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Kali Tiger Reserve: Paving The Way Forward For Conservation

Kali Tiger Reserve: Paving The Way Forward For Conservation

There is always a pressing need to advance the methods and technologies that our forest departments use for conservation. That the importance of adequate tracking and anti-poaching initiatives has been absorbed by our national parks emerged recently in a report released by the management of Kali Tiger Reserve. Stuti Pachisia pens a summary.

Tourists raft on the Kali river. Photo: Forest Department Kali Tiger Reserve.

Karnataka’s Kali Tiger Reserve (KTR), previously known as Dandeli-Anshi Tiger Reserve, has a history of pro-active conservation, and employs several strategies towards this end. An earlier Sanctuary feature noted that the reserve employs line-transect sampling to measure wildlife populations. The method, which involves walking along a demarcated area (a straight line) and noting animal sightings over a period of time, is integral to recording animal population densities. Recently, in a report released by the reserve, several new initiatives and activities that have been undertaken are highlighted. These measures include upgraded patrolling software, a camera trap survey and a successful Voluntary Relocation Program.

As per the report, KTR has introduced the Huli Patrolling software. As an article in the Deccan Herald noted, “The software helps in coordinating the movements of anti-poaching squad, forest observers and guards, with the help a of global positioning system (GPS). The monitoring authorities sitting in their office could easily detect the location of the field staff.” The app. is now being used for tiger census across reserves. In Kali Tiger Reserve, the app. is being used to monitor daily patrol paths, for which each of the 43 anti-poaching patrolling camps have been equipped with GPS-based smart phones. Sighting records have also become more consolidated because of the this, and are updated on a daily basis.

A spectacular melanistic leopard caught on camera trap. Photo: Forest Department, Kali Tiger Reserve.

Additionally, in 2015, a camera trap survey was conducted in the reserve for the first time. Amongst the photographs from the survey were images of a female tiger with a cub, indicating a breeding tiger population. Rare species such as pangolins, chevrotains, rusty-spotted cats and melanistic leopards were also recorded.  The CSS Corp CSR Foundation donated 100 camera traps for this exercise.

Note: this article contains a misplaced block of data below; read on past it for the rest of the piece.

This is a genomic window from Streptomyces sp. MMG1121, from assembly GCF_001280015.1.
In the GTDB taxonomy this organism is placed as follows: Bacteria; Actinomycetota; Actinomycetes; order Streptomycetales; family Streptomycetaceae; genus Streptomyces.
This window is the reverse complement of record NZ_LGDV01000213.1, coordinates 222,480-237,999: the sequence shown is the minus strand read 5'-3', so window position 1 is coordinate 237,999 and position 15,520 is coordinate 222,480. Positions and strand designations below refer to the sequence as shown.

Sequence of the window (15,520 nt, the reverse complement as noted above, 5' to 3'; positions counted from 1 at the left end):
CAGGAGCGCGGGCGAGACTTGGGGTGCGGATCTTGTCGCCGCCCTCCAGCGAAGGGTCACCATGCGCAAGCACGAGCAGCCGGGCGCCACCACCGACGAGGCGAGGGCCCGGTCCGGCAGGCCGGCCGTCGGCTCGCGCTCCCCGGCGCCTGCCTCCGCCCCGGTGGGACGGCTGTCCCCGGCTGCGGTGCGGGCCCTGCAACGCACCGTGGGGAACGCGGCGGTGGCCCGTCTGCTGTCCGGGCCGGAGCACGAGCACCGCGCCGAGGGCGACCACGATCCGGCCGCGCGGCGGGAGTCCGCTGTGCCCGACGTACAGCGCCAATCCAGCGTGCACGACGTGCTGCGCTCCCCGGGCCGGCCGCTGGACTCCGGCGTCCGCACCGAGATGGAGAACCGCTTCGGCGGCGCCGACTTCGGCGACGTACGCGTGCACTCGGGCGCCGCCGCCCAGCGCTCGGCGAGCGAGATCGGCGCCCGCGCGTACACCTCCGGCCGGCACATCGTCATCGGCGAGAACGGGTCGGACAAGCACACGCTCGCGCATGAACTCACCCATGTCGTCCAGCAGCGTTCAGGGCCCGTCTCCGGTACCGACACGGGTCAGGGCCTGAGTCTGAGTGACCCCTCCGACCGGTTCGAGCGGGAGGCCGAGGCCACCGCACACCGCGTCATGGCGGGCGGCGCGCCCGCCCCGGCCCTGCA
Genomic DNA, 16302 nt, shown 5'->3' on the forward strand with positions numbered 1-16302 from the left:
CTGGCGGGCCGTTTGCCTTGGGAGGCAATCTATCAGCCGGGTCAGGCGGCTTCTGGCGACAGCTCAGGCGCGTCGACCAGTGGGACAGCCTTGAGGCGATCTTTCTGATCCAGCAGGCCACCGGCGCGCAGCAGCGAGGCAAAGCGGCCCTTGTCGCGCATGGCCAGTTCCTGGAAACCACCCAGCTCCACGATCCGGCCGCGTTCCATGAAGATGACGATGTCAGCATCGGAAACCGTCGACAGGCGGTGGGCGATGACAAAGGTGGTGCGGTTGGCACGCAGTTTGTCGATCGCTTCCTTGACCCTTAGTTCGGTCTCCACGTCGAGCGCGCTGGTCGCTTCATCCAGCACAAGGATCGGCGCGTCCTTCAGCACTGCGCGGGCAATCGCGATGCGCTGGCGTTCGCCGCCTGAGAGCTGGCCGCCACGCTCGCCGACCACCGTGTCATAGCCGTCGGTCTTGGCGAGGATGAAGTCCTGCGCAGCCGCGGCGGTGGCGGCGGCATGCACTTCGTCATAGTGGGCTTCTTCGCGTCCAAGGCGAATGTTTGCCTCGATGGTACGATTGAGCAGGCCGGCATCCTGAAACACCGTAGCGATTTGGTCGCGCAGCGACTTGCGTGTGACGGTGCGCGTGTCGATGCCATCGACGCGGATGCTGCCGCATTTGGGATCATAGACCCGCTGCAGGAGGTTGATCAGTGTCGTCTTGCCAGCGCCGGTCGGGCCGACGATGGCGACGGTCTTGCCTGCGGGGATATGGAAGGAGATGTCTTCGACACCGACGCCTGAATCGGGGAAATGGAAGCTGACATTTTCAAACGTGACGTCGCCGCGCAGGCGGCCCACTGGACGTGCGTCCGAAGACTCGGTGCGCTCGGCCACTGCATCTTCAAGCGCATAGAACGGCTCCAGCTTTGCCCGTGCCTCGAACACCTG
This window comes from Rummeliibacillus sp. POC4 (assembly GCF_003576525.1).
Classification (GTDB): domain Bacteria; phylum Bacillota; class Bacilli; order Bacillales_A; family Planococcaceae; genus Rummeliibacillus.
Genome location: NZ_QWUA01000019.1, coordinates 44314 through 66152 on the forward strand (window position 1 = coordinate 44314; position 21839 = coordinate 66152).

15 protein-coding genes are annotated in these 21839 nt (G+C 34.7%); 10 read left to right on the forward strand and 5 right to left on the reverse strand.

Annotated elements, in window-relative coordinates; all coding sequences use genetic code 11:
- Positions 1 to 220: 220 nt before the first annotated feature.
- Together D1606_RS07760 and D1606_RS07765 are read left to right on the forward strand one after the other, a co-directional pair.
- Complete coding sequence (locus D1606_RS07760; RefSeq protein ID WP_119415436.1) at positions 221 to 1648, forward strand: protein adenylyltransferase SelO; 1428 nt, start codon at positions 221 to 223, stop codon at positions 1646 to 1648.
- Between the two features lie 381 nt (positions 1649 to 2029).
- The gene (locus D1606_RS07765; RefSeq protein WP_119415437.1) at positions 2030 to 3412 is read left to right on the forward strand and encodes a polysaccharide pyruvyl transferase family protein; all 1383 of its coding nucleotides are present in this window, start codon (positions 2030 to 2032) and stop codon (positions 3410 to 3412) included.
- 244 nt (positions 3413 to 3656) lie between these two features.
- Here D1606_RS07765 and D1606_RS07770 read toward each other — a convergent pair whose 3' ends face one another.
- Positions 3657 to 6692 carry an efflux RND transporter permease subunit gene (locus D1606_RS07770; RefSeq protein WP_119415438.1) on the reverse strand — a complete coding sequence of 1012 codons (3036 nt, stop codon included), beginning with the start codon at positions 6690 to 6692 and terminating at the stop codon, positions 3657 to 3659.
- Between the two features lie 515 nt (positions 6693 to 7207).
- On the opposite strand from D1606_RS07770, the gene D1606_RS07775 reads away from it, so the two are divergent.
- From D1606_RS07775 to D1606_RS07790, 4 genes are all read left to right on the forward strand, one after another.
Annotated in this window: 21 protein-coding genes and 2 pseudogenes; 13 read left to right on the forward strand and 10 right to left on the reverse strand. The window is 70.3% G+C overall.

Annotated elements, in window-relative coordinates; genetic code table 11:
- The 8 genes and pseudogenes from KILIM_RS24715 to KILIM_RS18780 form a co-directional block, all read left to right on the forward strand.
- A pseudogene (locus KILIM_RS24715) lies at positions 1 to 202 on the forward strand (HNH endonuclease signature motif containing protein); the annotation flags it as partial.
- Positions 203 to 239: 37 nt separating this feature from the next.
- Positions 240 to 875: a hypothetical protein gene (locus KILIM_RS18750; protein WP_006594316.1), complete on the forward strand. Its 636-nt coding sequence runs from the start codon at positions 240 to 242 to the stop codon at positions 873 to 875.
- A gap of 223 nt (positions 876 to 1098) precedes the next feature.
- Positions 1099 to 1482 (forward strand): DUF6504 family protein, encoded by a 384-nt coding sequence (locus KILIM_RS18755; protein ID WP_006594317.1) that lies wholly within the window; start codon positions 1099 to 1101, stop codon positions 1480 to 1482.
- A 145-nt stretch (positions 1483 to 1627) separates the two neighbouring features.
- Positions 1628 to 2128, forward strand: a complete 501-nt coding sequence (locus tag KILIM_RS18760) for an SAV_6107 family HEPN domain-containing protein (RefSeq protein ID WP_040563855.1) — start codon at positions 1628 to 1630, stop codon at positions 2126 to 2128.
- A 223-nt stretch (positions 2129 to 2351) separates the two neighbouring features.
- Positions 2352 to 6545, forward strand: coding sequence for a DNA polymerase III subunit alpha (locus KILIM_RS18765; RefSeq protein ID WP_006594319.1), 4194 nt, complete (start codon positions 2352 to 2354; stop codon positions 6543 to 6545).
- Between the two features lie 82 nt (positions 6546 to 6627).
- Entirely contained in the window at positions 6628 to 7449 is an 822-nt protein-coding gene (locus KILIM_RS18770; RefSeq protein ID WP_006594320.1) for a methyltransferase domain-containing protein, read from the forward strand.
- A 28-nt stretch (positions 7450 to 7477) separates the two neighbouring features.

In fact, there have been significant contributions to the reserve: the Kanwar branch of State Bank of Mysore contributed a Maruti Omni to the park for medical health camps, Wildlife Conservation Trust donated a camper and WWF India contributed blankets to the anti-poaching camps. The Reserve is also working on garnering financial resources, by promoting nature tourism in the state. As Park Director Mr. Srinivasalu said, “Comprehensive eco tourism initiatives such as the upgradation of nature camp facilities, improvement of the safari road, the entrance gate, with proper uniforms and training to drivers and nature guides have resulted in nearly a three-fold increase in the Tiger Foundation revenue: from 90 lakhs to 2.7 crores in two years.”

The park has also sought to mitigate human-wildlife conflict, by facilitating successful Voluntary Relocation Programs. The relocation efforts are beneficial to both humans and wildlife, as they grant villagers accessibility to electricity, schools and medicine, while giving more space to increasing populations of wild fauna. Thus far, 27 families have been relocated, with 11 families being relocated from Anshi alone. All relocations are conducted according to the guidelines laid out by India's National Tiger Conservation Authority.

Camera traps captured villagers, who live inside the reserve, carrying a patient in need of medical attention. Voluntary relocation of villages from inside the core area has commenced. Photo: Forest Department, Kali Tiger Reserve.

The park has laid emphasis on nature conservation by conducting workshops in schools and colleges. The Park Director noted that the park raised awareness “through documentaries on the river Kali, massive children education programs (the Chinnara Vanya Darshana, in which children visit forests for three days for a closer interaction with nature), sensitising public representatives on the importance of tiger reserves through workshops under Sarvajanika Samvada, roadside awareness boards, a massive anti-plastic and anti-littering campaign, by marketing products from woman self-help groups.”

Nature lovers can rejoice as Kali Tiger Reserve, with its programmes and developing technologies, is paving the way forward for conservation consciousness. 

 
 
 

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